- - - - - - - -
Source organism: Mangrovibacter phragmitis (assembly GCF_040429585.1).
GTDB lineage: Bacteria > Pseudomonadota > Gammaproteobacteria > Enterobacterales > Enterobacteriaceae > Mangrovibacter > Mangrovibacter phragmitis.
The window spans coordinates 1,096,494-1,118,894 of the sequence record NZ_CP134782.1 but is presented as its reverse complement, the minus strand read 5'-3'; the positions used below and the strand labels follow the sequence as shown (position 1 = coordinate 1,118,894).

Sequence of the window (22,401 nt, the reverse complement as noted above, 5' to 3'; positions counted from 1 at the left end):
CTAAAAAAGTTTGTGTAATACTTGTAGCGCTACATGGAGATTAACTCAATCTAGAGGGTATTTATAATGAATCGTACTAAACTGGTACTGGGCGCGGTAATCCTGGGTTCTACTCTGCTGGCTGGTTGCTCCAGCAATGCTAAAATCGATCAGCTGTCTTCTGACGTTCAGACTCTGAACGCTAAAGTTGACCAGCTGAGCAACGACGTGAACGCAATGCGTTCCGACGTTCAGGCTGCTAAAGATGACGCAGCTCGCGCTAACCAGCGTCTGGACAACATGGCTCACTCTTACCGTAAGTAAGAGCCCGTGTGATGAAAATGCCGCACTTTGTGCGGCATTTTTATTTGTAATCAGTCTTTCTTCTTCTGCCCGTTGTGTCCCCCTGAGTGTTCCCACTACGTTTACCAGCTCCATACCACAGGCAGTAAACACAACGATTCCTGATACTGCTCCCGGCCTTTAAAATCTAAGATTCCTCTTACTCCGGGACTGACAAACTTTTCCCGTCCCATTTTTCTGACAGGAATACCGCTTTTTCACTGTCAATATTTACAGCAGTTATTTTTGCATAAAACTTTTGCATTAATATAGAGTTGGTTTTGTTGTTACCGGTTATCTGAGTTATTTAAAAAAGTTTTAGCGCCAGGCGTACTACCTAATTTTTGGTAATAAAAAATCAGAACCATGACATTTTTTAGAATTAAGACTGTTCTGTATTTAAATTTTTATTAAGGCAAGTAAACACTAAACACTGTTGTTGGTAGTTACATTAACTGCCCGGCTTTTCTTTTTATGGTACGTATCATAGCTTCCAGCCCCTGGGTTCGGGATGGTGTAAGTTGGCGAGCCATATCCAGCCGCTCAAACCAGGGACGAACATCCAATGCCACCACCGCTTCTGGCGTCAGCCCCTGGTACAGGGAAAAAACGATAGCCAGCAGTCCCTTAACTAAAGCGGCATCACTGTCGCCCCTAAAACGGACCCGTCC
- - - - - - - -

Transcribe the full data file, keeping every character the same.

Source organism: Mangrovibacter phragmitis (assembly GCF_040429585.1).
GTDB lineage: Bacteria > Pseudomonadota > Gammaproteobacteria > Enterobacterales > Enterobacteriaceae > Mangrovibacter > Mangrovibacter phragmitis.
The window spans coordinates 1,096,494-1,118,894 of the sequence record NZ_CP134782.1 but is presented as its reverse complement, the minus strand read 5'-3'; the positions used below and the strand labels follow the sequence as shown (position 1 = coordinate 1,118,894).

Sequence of the window (22,401 nt, the reverse complement as noted above, 5' to 3'; positions counted from 1 at the left end):
CTAAAAAAGTTTGTGTAATACTTGTAGCGCTACATGGAGATTAACTCAATCTAGAGGGTATTTATAATGAATCGTACTAAACTGGTACTGGGCGCGGTAATCCTGGGTTCTACTCTGCTGGCTGGTTGCTCCAGCAATGCTAAAATCGATCAGCTGTCTTCTGACGTTCAGACTCTGAACGCTAAAGTTGACCAGCTGAGCAACGACGTGAACGCAATGCGTTCCGACGTTCAGGCTGCTAAAGATGACGCAGCTCGCGCTAACCAGCGTCTGGACAACATGGCTCACTCTTACCGTAAGTAAGAGCCCGTGTGATGAAAATGCCGCACTTTGTGCGGCATTTTTATTTGTAATCAGTCTTTCTTCTTCTGCCCGTTGTGTCCCCCTGAGTGTTCCCACTACGTTTACCAGCTCCATACCACAGGCAGTAAACACAACGATTCCTGATACTGCTCCCGGCCTTTAAAATCTAAGATTCCTCTTACTCCGGGACTGACAAACTTTTCCCGTCCCATTTTTCTGACAGGAATACCGCTTTTTCACTGTCAATATTTACAGCAGTTATTTTTGCATAAAACTTTTGCATTAATATAGAGTTGGTTTTGTTGTTACCGGTTATCTGAGTTATTTAAAAAAGTTTTAGCGCCAGGCGTACTACCTAATTTTTGGTAATAAAAAATCAGAACCATGACATTTTTTAGAATTAAGACTGTTCTGTATTTAAATTTTTATTAAGGCAAGTAAACACTAAACACTGTTGTTGGTAGTTACATTAACTGCCCGGCTTTTCTTTTTATGGTACGTATCATAGCTTCCAGCCCCTGGGTTCGGGATGGTGTAAGTTGGCGAGCCATATCCAGCCGCTCAAACCAGGGACGAACATCCAATGCCACCACCGCTTCTGGCGTCAGCCCCTGGTACAGGGAAAAAACGATAGCCAGCAGTCCCTTAACTAAAGCGGCATCACTGTCGCCCCTAAAACGGACCCGTCC